The Australian Academy of Science issued a strongly worded statement (24/3/2021) immediately challenging the Court of Appeal’s rejection of Kathleen Folbigg’s appeal*, re-stating “there are medical and scientific explanations for the death of each of Kathleen Folbigg’s children”. But the judge on the inquiry had also erred in law, argues Flinders University legal academic DR BOB MOLES.
Whilst it is perfectly correct to say that the judges have acted in a manner which is inconsistent with the scientific findings, the judge on the inquiry (Blanch J) also acted in a manner which is inconsistent with basic legal principles governing criminal appeals.
He should have been aware of the special context for this form of inquiry. It is a preliminary to a possible referral of the case to the court of appeal. It is, in effect, a request for leave to appeal to the appeal court. As such, the principles governing criminal appeals should also inform the inquiry – the major difference being that the inquiry merely has to determine if there is a “reasonably arguable” case to forward to the appeal court.
Those principles include the following:
In a circumstantial case, if there is a rational explanation of the circumstances consistent with the innocence of the accused, the court may not convict. Clearly Professor Cordner and Dr Hilton provided such a rational explanation for the death of at least one or two of the children, and that being so, it was a sufficient basis upon which the appeal should be allowed.
On an appeal, a conviction cannot be upheld on the basis of evidence which was not put to the jury. If the defence comes forward with evidence to argue that the conviction should be overturned, the prosecution can adduce evidence to rebut that. However, the prosecution cannot adduce new evidence, which has not been put to the jury to show that the accused is guilty. There are significant recent decisions of the High Court of Australia to make it clear that the appeal court cannot usurp the function of the jury.
The appeal court is not to make its own determination of the guilt of the accused. The question of guilt is to be determined by a jury. The question for the appeal court is whether the court can be confident of the verdict arrived at by the jury.
If there has been an error at trial, the court must determine if there is a reasonable likelihood that the error may have influenced the jury in arriving at their verdict. If there is, the verdict of the jury ‘must’ be set aside.
If there has been a fundamental error at trial, one which brings into question the integrity of the trial process, the verdict may be set aside even where there is otherwise overwhelming or compelling evidence of guilt. The fundamental task for the appellate court is to uphold the integrity of the trial process.
The Board of Inquiry:
The judge on the board of inquiry said that he was not to run a retrial, but that is in effect what he did. He made his own determination as to the guilt of the accused. He failed to canvass the principles which the appeal court would apply if he were to refer the matter to that court, as he should have done.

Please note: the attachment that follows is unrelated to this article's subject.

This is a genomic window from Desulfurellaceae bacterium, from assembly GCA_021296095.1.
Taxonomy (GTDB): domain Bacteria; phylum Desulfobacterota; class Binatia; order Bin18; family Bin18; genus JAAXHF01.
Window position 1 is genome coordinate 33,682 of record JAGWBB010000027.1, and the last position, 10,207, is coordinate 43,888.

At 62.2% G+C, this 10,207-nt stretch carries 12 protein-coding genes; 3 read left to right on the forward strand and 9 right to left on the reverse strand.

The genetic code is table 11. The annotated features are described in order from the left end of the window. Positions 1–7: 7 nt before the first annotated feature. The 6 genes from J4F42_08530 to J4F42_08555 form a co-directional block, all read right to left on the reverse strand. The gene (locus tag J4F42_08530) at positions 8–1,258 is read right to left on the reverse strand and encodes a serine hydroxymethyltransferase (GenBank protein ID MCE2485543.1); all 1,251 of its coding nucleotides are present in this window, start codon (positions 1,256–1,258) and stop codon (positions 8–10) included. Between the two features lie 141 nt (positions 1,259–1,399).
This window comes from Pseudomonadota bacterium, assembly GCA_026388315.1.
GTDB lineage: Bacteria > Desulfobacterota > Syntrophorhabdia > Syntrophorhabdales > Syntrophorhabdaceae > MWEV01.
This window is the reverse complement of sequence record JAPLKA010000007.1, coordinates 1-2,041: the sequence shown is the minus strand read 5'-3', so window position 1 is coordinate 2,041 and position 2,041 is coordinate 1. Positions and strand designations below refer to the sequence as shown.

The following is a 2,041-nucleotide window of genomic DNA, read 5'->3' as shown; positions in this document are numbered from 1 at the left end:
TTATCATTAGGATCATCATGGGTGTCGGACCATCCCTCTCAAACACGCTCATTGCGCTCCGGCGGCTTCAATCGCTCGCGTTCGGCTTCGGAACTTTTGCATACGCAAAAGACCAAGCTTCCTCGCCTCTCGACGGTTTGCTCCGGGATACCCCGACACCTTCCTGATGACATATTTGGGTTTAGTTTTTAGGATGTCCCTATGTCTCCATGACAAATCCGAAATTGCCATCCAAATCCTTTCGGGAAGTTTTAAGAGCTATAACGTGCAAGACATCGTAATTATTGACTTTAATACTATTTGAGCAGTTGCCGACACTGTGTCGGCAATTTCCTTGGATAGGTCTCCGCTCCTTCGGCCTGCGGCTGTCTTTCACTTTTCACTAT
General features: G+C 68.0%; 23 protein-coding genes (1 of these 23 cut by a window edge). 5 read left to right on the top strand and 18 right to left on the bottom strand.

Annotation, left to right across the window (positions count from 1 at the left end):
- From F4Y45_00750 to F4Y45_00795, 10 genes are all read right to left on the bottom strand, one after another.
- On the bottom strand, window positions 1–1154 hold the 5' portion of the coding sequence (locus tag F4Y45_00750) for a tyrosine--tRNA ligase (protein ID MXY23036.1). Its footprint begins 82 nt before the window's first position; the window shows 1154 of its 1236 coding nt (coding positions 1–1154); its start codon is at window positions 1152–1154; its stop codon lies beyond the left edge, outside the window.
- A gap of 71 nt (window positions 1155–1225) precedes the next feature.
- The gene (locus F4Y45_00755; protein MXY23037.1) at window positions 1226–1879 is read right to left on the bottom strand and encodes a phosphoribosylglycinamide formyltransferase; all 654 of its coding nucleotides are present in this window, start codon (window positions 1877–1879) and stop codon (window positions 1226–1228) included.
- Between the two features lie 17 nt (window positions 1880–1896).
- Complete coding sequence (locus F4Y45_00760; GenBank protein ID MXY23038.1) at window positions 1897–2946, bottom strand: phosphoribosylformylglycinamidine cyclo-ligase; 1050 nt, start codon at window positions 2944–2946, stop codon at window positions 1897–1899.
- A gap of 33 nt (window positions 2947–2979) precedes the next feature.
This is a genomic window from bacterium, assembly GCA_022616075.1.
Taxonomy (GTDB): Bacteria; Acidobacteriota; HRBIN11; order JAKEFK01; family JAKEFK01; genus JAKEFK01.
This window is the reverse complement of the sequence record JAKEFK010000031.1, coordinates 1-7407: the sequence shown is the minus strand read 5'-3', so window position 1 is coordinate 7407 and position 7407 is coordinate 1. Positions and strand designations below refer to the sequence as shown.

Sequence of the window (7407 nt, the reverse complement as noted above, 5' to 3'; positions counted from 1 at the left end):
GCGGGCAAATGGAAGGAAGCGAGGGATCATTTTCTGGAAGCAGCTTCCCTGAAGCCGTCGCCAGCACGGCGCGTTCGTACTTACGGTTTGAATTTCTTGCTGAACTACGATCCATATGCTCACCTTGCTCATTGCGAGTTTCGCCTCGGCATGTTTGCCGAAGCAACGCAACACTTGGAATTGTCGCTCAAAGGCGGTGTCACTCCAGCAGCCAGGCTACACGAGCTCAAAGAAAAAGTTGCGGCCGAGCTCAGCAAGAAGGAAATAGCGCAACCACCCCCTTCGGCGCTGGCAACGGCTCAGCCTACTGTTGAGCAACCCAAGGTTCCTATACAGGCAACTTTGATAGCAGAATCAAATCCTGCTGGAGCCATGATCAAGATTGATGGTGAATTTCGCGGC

A new right of appeal:
If NSW had a new right of appeal as now exists in SA, Tas and Vic, then the expensive and confusing process of ‘board of inquiry’ procedures could be avoided. The Eastman inquiry cost around $ 8m – the judge said that he thought Eastman was probably guilty, only to find that after spending another $6m on a retrial Mr Eastman was acquitted. This makes it clear that sometimes, judge’s perceptions of ‘guilt’ are not always reliable. With a new right of appeal, Folbigg could apply for leave to appeal to the court of appeal, the leave hearing would usually be dispensed with in a case like this and the court would proceed directly to the hearing of the appeal. The matter would be assessed in accordance with principles clearly established by the High Court and the whole thing could be over and done with in good time. If anyone was not satisfied with that they could then seek a further review in the High Court.
Involving the Governor, the Attorney-General and a costly and confusing board of inquiry which it states is not bound by rules of evidence and procedure, and an ‘administrative’ appeal conducted by judges who fail to follow both the science and the relevant legal principles is both legally and politically a great waste of time.
A criminal cases review commission
In the recent Australian article Folbigg petition: Science thrown out of court by Quentin McDermott, Professor Edmond mentions the benefit of establishing a Criminal Cases Review Commission which is something we and Michael Kirby have been seeking for a long time.
It works well in the UK, Scotland, Norway, NZ and now Canada. With the money being spent on ad-hoc inquiries for the odd case which wins the forensic lottery, you could have a proper standing commission staffed by people who have knowledge and access to relevant expertise, and who could provide a clear report to the appeal court to advise them in their further consideration of the matter. It is rational, cost effective and fair.
In short the legal issues which have been scrambled in this process are as important as the misunderstanding of the scientific principles. Both need to be corrected if we are to have a fair outcome in accordance with the rule of law principles in these cases.
* In 2003, Folbigg — from the Hunter Valley in NSW — was convicted of murdering three of her children, Patrick, Sarah and Laura, and the manslaughter of her firstborn, Caleb.